23andMe’s Tools Help Solve Ancestry Mystery

Richard Hill as a child with his adoptive parents, Harold and Thelma Hill.

Richard Hill spent his career working in the sciences and in marketing, but hearing about his decades-long search for family you get the sense he would have made a great detective.While shoe leather helped him unravel much of the mystery of his birth, it wasn’t until the availability of personal genetic testing, including testing through 23andMe, that Richard completed the picture of his biological family.“My search had lurched ahead and stalled repeatedly over 31 years,” he says in a book he wrote about his quest Finding Family: My Search for Roots and Secrets in My DNA. The gap in Richard’s history became apparent when he was 18. That’s when his doctor looked through his medical file and let slip that Richard had been adopted. He was stunned.“My heart skipped a beat,” Richard said in his book.‘“Excuse me?” I asked. I must have misheard him. Or maybe he had me confused with someone else. I’m Richard Hill, son of Harold and Thelma Hill. Surely, he must have someone else’s file in his hands.’

Find HimThus begins Richard’s saga, which is part memoir, part detective story. It details his search for family, and how after decades of using paper records and tracking down whoever knew any tidbit of information that could help, Richard finally turned to DNA testing from 23andMe and other services. These tests helped him identify first his late biological father’s surname and later confirmed his exact place in his large biological family.His search wasn’t fueled by a sense of abandonment. Richard knew his parents loved him, and he in turn loved them. Whenever someone asks him about finding his “real” parents, Richard corrects them, saying his real parents were the couple who adopted him. But the search and the answers he found on the way helped him fill in missing pieces of his history.“I have a great appreciation of my adoptive parents and how they raised me,” he said. “And this certainly has made me think about the whole nature versus nurture thing and what I got from my biological parents versus what I got from my adoptive parents. But it’s also made me feel more complete.”Or as he says in the book, “many of us (adoptees) will never know peace until we know all the pieces.”Richard said that although he learned about being adopted at 18, his career and family all got in the way of seeking out more information about his birth parents. Digging into his adoption didn’t start in earnest until he was in his 30s after his father was bedridden by a stroke. He’d visit his dad often during that time and he would sit at his father’s bedside and talk. At one point, as if freeing a burden that had weighed on him all those years, his father said, ‘Well I guess you know you were adopted?”His father went on to reveal the first bits of information Richard had ever heard about his biological mother. She was “a cute little Irish girl” and her name was “Jackie.” He added one more fascinating piece: that she had had another son. So Richard learned that somewhere out there he had a brother. His father suggested that Richard should find him.
Ancestry Tools You Can UseNot everyone’s family story is cloaked in mystery like Richard Hill’s. Most of us just want to learn a little more about our history and gain insight into the generations from which we descended.23andMe’s Ancestry tools can help you explore what your genetics says about your ancestry. Some of the insights can only be had through genetics. When used with other information – whether it’s your family’s oral traditions, names of ancestors in a family Bible, or other paper records – your 23andMe results can become even more powerful.

“Bingo”When Richard started looking, he almost immediately faced daunting obstacles and dead ends. For instance, although he found the identity of his biological mother, he quickly learned that she’d died a little over a year after his birth. With a lot of work and luck, he was able to connect with her son, his half-brother. The two met for the first time in 1981.But finding Richard’s biological father seemed impossible: He had no name – the one on his original birth certificate was the name of his birth mother’s ex-husband. In addition, his mother never told anyone who fathered her second child. The pregnancy itself was a secret and she had left town for the delivery. Still, none of that stopped Richard from searching. He did this by painstakingly piecing together his mother’s life at the time of his conception in 1945, and then contacting people who knew her or worked with her at the time and were still alive.It took years. At one point he thought he’d found his birth father only to learn, after a paternity test, that he was wrong. That didn’t stop him either.Finally, with the advent of early genetic tests that traced Y-DNA, the paternal line, Richard matched a distant cousin whose surname might also be that of his father. That provided a vital clue. He went back to some of the records he’d accumulated in his search. His mother had worked at a bar called Dann’s Tavern. Looking at old records he noticed that the name of the bar’s owner matched the surname he’d dug up.“Bingo,” Richard thought.Correcting a MistakeAlthough the bar was long gone, and its owner dead and buried, Richard was able to find a niece of the man. He learned the owner was one of five brothers, and all of them were now deceased. So Richard started contacting sons of each man, asking if they would agree to a DNA test to determine if they were siblings. But unlike 23andMe’s test that now reads more than a million points in your genome, the only test available then looked at just 15 genetic markers to estimate family relationships. That test led him to identify the wrong man as his father and the wrong children as his siblings. It took a few more years, and a test by 23andMe and a test by FTDNA, to figure out that he’d made the mistake.The two tools he used to correct the mistake were 23andMe’s Relative Finder and FTDNA’s Family Finder. The first test was on a man he thought was a cousin, but after getting the results back from 23andMe, it was clear that this man was actually his half brother.“DNA testing helped me and it can help others,” Richard said.His years of searching and his use of DNA testing has also made him a go-to source for others turning to genetic testing for more answers about their ancestry. He set up a website, www.dna-testing-adviser.com, to help people make sense of the different tools out there.   And even with the ups and downs of his family search, he doesn’t regret a thing.“I did not have to give up anybody in my adopted family. It’s not an either-or thing. You’re just adding on. You can’t have too much family.”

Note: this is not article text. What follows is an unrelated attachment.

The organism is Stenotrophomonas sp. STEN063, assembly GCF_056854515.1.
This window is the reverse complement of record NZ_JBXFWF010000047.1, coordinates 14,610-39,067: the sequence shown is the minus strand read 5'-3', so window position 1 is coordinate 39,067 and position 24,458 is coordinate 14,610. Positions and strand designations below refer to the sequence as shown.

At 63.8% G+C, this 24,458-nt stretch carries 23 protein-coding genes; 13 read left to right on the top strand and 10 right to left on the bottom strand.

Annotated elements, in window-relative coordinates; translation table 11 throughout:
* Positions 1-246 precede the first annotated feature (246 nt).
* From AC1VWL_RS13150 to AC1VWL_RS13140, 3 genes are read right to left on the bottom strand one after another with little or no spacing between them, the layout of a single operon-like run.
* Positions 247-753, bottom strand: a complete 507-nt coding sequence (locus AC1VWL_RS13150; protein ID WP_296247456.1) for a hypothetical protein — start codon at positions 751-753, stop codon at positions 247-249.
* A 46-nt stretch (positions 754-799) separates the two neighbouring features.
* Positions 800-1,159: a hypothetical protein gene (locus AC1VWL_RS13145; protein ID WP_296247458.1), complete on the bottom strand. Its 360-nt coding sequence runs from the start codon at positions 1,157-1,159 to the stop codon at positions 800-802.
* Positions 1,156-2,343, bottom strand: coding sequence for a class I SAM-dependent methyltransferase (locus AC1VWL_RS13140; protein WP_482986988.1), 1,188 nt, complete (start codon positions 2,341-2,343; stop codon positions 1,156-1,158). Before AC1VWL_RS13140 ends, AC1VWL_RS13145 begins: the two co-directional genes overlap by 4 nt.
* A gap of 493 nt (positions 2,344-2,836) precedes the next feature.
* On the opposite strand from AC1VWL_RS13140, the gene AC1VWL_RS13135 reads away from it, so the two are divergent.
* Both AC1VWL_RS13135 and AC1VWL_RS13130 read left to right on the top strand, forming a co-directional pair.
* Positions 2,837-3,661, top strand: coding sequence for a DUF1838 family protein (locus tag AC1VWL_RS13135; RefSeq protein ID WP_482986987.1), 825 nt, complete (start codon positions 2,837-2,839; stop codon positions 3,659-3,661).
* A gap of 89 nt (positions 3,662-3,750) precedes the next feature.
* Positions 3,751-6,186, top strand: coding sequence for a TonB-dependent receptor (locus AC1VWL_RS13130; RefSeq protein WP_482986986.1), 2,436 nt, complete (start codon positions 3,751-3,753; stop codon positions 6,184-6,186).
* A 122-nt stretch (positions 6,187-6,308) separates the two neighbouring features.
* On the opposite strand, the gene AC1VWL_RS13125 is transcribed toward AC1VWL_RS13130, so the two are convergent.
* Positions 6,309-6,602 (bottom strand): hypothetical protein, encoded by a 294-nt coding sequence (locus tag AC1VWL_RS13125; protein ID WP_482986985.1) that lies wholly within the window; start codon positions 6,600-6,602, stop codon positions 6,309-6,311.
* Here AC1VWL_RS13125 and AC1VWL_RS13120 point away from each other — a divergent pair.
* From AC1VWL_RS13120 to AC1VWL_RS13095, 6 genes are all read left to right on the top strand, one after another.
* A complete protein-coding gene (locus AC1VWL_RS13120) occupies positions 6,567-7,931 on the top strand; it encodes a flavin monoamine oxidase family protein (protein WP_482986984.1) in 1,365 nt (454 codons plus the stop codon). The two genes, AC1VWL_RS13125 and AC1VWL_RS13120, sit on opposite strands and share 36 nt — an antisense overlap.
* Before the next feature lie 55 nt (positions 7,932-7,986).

• Linda Heinz

    Hi. I am posting this in the hope that maybe somebody has the information that I am looking for. My name is Linda Mireles Heinz and I have been doing genealogy research on my family for about 40 years. I am at a roadblock with a few of my relatives.